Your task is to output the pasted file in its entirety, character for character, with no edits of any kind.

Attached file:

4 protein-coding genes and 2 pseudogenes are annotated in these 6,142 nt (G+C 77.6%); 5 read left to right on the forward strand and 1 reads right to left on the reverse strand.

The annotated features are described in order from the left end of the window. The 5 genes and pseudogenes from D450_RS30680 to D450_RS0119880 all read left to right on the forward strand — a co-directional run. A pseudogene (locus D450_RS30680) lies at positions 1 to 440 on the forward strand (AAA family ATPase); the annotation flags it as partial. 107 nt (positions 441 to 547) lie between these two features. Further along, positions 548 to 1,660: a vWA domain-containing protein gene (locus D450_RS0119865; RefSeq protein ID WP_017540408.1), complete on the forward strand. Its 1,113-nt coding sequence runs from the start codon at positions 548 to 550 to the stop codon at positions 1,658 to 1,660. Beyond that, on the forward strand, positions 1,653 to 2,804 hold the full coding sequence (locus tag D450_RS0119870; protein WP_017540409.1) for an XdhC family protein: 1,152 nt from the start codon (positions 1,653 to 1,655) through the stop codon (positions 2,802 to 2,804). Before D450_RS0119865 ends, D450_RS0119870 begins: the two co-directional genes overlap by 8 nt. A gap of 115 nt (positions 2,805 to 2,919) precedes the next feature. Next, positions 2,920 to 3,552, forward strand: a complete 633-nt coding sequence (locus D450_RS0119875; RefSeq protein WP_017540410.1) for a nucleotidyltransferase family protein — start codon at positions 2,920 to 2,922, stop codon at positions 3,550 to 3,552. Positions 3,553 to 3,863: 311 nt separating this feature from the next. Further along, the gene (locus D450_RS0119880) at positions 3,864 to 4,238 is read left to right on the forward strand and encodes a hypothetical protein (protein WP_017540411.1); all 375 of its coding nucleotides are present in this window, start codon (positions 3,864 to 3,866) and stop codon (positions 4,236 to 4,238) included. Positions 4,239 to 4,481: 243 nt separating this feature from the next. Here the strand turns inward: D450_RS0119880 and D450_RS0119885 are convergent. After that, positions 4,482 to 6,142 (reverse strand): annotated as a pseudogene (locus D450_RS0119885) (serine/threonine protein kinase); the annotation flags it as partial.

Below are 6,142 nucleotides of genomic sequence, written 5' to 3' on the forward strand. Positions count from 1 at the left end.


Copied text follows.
4 protein-coding genes and 2 pseudogenes are annotated in these 6,142 nt (G+C 77.6%); 5 read left to right on the forward strand and 1 reads right to left on the reverse strand.

The annotated features are described in order from the left end of the window. The 5 genes and pseudogenes from D450_RS30680 to D450_RS0119880 all read left to right on the forward strand — a co-directional run. A pseudogene (locus D450_RS30680) lies at positions 1 to 440 on the forward strand (AAA family ATPase); the annotation flags it as partial. 107 nt (positions 441 to 547) lie between these two features. Further along, positions 548 to 1,660: a vWA domain-containing protein gene (locus D450_RS0119865; RefSeq protein ID WP_017540408.1), complete on the forward strand. Its 1,113-nt coding sequence runs from the start codon at positions 548 to 550 to the stop codon at positions 1,658 to 1,660. Beyond that, on the forward strand, positions 1,653 to 2,804 hold the full coding sequence (locus tag D450_RS0119870; protein WP_017540409.1) for an XdhC family protein: 1,152 nt from the start codon (positions 1,653 to 1,655) through the stop codon (positions 2,802 to 2,804). Before D450_RS0119865 ends, D450_RS0119870 begins: the two co-directional genes overlap by 8 nt. A gap of 115 nt (positions 2,805 to 2,919) precedes the next feature. Next, positions 2,920 to 3,552, forward strand: a complete 633-nt coding sequence (locus D450_RS0119875; RefSeq protein WP_017540410.1) for a nucleotidyltransferase family protein — start codon at positions 2,920 to 2,922, stop codon at positions 3,550 to 3,552. Positions 3,553 to 3,863: 311 nt separating this feature from the next. Further along, the gene (locus D450_RS0119880) at positions 3,864 to 4,238 is read left to right on the forward strand and encodes a hypothetical protein (protein WP_017540411.1); all 375 of its coding nucleotides are present in this window, start codon (positions 3,864 to 3,866) and stop codon (positions 4,236 to 4,238) included. Positions 4,239 to 4,481: 243 nt separating this feature from the next. Here the strand turns inward: D450_RS0119880 and D450_RS0119885 are convergent. After that, positions 4,482 to 6,142 (reverse strand): annotated as a pseudogene (locus D450_RS0119885) (serine/threonine protein kinase); the annotation flags it as partial.

Below are 6,142 nucleotides of genomic sequence, written 5' to 3' on the forward strand. Positions count from 1 at the left end.